Rhizome Would Not Exist Without the NEA

This morning, the National Endowment for the Arts sent an email informing all pending grantees that it is “operating under an FY17 Continuing Resolution, which ends on April 28, 2017,” and that all forward awards “will be delayed pending the resolution of government funding for the remainder of FY17.” This was the first formal communication about what we've all heard in the news: defunding the NEA is a priority of the current budget proposal.

We'll see what happens—the NEA has been targeted for elimination many times before—but on this day that feels like a benchmark in what has been called the “deconstruction of the administrative state,” I wanted to acknowledge the NEA for all it has done for this organization, which is just one of countless served, empowered, and saved by the funding body. 

In 1999, Rhizome was three years old. We were launching what would eventually become the ArtBase, an archive that would serve artists in an entirely new way, define the net art field, and set the organization on a track that would only come to full fruition a decade later. Concurrent with this crucial initiative, founder Mark Tribe, along with colleagues Alex Galloway and Rachel Greene, struggled to keep the organization afloat. An innovative funding model—pairing cultural activities to a venture-backed startup called StockObjects—was not panning out as expected, and a burgeoning platform for artists was on the verge of being extinguished.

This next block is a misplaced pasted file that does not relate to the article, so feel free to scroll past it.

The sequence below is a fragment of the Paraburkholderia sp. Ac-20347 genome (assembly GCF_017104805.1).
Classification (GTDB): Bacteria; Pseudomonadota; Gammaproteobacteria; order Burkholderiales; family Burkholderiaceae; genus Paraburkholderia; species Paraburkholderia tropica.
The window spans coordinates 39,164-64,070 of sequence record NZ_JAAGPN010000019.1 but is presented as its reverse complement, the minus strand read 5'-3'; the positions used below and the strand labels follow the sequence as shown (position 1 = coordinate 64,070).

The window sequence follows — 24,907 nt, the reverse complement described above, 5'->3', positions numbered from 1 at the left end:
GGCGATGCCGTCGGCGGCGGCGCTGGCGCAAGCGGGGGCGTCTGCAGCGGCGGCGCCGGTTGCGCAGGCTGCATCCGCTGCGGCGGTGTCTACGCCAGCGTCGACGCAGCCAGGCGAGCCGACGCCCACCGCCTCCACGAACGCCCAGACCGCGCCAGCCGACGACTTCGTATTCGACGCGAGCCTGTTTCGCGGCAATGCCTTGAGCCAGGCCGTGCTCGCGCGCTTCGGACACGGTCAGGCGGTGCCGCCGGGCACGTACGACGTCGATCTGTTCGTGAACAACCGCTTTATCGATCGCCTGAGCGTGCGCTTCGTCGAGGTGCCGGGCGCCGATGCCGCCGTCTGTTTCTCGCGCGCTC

And then came a grant from the NEA, which arrived in 1999. It was a risk of the type we dream the government taking to support what the market won't—a risk taken for niche art, new forms, and unproven artists and administrators. It was also a lifesaver—this support, together with a few other grants*, floated the organization as it began its slow evolution into maturity and stability. Just last October, Mark was recounting Rhizome's early history, and recalled the NEA's risky award as the crucial turning-point for the organization. Our survival beyond those make-or-break days is nothing short of miraculous.

In short, the Rhizome that today commissions, presents, and preserves internet art and culture, that takes on projects like Net Art Anthology, and builds tools like Webrecorder, exists thanks to the NEA and its ongoing commitment to supporting American creativity in even its weirdest forms. 

Along with countless other organizations, in every state in the United States—organizations which certainly have stories similiar to ours—Rhizome thanks the National Endowment for the Arts for all it has done, and, in advance, for all it hopefully will still do way into the future. 


*One of the other crucial grants was from Joan Shikegawa at Rockefeller Foundation. Shikegawa would go on to chair the NEA herself. 

Header Image: A screenshot from those make-or-break days, when we left .com for .org.